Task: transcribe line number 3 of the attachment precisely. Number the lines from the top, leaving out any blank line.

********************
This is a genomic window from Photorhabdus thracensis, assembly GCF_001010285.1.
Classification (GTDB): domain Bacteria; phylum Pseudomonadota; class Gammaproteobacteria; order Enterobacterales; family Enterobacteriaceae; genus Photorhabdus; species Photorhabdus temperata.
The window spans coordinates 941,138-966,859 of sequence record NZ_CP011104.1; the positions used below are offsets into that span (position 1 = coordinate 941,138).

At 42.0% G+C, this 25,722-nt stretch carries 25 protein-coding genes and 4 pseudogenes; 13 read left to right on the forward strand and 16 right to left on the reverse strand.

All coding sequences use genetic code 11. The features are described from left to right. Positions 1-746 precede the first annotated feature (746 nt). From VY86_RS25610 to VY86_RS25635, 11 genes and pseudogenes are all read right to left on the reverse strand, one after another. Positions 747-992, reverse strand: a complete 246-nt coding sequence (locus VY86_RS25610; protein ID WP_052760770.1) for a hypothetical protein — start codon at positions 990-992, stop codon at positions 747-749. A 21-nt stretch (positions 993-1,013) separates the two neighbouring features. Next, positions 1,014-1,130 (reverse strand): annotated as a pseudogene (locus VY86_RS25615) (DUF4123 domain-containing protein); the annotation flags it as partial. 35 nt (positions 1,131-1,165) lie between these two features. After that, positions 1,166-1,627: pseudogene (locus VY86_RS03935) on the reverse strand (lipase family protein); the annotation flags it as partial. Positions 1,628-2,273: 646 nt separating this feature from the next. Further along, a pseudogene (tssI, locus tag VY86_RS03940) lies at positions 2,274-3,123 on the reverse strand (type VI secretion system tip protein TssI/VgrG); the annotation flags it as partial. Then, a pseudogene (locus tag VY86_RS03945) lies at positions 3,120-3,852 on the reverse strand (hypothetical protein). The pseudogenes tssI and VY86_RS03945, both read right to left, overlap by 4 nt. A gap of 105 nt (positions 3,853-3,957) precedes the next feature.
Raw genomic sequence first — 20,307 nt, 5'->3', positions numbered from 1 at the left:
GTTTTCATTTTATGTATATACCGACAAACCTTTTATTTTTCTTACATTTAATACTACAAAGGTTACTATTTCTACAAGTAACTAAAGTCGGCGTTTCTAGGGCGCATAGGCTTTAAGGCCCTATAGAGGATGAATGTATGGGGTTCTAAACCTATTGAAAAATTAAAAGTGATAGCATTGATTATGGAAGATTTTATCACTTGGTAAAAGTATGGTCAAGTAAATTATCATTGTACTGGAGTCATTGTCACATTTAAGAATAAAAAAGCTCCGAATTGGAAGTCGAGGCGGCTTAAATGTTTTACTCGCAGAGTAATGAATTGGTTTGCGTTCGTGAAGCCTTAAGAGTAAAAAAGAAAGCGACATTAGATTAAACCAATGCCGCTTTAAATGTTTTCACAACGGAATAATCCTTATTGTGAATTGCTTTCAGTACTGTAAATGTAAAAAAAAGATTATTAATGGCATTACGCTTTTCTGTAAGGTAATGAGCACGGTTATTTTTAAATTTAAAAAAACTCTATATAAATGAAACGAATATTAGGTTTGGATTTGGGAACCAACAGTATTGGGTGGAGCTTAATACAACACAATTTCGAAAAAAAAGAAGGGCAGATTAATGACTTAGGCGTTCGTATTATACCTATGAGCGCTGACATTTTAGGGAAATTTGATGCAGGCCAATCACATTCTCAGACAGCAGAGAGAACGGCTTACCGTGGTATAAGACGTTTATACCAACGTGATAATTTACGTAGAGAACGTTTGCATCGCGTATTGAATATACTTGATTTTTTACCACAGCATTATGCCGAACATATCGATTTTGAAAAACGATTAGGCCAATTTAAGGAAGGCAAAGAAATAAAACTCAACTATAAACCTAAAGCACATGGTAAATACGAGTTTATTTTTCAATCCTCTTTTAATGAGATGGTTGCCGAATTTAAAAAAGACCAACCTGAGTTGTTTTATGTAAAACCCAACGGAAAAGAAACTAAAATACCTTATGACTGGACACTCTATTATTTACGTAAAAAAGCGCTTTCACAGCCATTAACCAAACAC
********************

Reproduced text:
The window spans coordinates 941,138-966,859 of sequence record NZ_CP011104.1; the positions used below are offsets into that span (position 1 = coordinate 941,138).